Memoirs: A Twentieth-Century Journey in Science and Politics

By Edward Teller; Judith L. Shoolery | Go to book overview
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IN THE HISTORY of the twentieth century, 1945 was the watershed year. I realize in retrospect that the year also marked a turning point in my life. I cannot discuss those events without including some international events as I know them today.

By January, the war in Europe was moving closer to its end. A few days after my birthday (the 15th), the Red Army entered Budapest. But it was more than half a year, some weeks after the Third Reich collapsed, before we received news of our families. We did not know, and certainly could not imagine, what was going on in Hungary. Since then, I have heard and read a lot about those months of terror, but even today I cannot really imagine them.

Hungary, hoping for the return of its lost lands and anticipating a German victory, joined the Axis in late 1940. That necessitated a purge of the army, because in Hungary, a convert to Christianity was no longer considered a Jew. Under Hitler's standards, a person remained a Jew, regardless of religious beliefs, even if only one of his or her grandparents was a Jew. Beginning in 1940, all Jews were removed from their posts in the government, the military, and the schools and universities. 1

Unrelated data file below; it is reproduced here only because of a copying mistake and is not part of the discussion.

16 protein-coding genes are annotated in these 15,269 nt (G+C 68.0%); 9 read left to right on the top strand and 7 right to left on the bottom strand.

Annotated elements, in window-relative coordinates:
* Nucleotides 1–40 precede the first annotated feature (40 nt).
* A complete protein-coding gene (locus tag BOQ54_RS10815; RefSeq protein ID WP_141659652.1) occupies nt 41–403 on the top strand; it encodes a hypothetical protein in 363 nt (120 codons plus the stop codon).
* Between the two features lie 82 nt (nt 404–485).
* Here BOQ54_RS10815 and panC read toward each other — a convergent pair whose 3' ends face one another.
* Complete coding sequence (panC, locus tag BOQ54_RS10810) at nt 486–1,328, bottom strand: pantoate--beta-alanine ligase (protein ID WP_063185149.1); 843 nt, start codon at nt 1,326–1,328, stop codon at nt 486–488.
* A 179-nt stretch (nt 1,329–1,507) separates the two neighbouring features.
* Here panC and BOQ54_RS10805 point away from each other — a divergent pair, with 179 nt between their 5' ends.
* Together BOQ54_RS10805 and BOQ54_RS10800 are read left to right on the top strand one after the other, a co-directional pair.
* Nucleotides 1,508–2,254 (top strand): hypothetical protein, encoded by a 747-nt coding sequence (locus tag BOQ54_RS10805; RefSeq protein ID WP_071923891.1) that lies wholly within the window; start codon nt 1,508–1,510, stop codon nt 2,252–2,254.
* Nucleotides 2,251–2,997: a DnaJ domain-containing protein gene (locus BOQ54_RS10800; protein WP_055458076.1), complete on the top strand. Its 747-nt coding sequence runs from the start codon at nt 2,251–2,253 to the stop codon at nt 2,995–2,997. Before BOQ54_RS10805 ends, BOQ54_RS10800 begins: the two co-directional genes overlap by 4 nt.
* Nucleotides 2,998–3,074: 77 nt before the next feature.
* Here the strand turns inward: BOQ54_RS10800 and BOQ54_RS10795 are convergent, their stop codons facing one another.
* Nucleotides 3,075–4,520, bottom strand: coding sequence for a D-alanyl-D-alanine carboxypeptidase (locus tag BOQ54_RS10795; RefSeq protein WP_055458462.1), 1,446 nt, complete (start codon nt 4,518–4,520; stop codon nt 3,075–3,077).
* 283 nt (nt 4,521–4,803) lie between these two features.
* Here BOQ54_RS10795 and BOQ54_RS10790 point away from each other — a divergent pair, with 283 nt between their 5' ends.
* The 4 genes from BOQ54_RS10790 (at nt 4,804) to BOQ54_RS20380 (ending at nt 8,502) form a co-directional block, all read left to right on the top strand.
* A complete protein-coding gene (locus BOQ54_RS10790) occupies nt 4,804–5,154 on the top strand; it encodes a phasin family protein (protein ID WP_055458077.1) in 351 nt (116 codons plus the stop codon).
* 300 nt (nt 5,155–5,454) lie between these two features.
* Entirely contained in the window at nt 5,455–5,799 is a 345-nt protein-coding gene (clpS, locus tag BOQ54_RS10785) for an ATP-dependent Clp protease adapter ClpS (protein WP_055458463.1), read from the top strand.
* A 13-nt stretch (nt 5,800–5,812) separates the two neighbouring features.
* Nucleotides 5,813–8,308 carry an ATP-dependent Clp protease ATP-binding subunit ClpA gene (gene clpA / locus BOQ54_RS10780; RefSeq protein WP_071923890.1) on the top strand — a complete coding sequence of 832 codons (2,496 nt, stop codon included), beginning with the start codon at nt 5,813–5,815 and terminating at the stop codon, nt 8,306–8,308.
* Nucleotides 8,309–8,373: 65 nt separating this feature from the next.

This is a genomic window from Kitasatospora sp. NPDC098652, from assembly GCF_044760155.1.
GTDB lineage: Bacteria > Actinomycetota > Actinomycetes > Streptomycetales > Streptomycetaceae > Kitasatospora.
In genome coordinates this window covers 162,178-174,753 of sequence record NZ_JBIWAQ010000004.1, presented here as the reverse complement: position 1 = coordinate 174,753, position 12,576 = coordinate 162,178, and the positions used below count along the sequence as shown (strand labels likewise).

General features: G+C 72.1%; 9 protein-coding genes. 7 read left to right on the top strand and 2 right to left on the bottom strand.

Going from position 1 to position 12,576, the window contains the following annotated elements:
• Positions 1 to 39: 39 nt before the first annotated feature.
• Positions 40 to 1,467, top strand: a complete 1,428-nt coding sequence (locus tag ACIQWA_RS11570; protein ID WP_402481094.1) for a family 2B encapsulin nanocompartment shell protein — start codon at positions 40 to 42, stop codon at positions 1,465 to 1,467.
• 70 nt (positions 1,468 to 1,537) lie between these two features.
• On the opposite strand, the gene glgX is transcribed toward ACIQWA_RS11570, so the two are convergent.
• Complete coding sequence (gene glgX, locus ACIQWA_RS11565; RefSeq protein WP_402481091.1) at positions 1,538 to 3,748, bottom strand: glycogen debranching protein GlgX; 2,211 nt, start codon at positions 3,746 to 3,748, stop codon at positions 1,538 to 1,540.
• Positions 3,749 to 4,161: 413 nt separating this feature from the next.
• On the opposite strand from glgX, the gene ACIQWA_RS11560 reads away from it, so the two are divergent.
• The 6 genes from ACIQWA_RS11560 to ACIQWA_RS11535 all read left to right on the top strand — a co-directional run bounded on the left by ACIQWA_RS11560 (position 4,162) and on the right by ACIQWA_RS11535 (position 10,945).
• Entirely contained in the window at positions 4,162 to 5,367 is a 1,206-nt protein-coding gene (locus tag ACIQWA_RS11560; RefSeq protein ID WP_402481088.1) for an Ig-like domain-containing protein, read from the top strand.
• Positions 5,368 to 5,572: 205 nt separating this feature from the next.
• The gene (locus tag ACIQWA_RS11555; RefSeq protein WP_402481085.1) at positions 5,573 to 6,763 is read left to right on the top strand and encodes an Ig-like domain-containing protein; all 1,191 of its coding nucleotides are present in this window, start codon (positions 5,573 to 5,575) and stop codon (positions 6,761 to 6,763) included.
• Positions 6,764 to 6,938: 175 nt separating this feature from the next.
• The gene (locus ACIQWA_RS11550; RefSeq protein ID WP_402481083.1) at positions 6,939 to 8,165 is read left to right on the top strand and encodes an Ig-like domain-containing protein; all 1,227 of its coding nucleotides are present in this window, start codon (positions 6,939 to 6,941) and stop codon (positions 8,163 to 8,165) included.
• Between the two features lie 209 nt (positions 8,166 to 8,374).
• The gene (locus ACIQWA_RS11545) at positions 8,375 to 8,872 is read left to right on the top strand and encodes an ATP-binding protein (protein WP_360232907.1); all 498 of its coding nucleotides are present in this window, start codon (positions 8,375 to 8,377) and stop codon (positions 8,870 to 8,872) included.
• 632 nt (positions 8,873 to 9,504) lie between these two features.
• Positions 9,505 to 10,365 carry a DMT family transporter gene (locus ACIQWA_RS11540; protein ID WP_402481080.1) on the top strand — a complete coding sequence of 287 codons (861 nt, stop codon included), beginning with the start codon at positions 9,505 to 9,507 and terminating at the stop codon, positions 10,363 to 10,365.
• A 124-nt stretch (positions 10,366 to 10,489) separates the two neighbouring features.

Even with that change in Hungarian policy, until 1942, Jews from Poland and other neighboring nations were still fleeing to Hungary; and, until the spring of 1944, Hungarian Jews were free to live where they chose and not required to wear a yellow Star of David on their clothing. The

From then on, conscripted Jews were assigned to military labor battalions, where they served without rights and with inferior clothing and rations. Tens of thousands died in those circumstances.


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Memoirs: A Twentieth-Century Journey in Science and Politics
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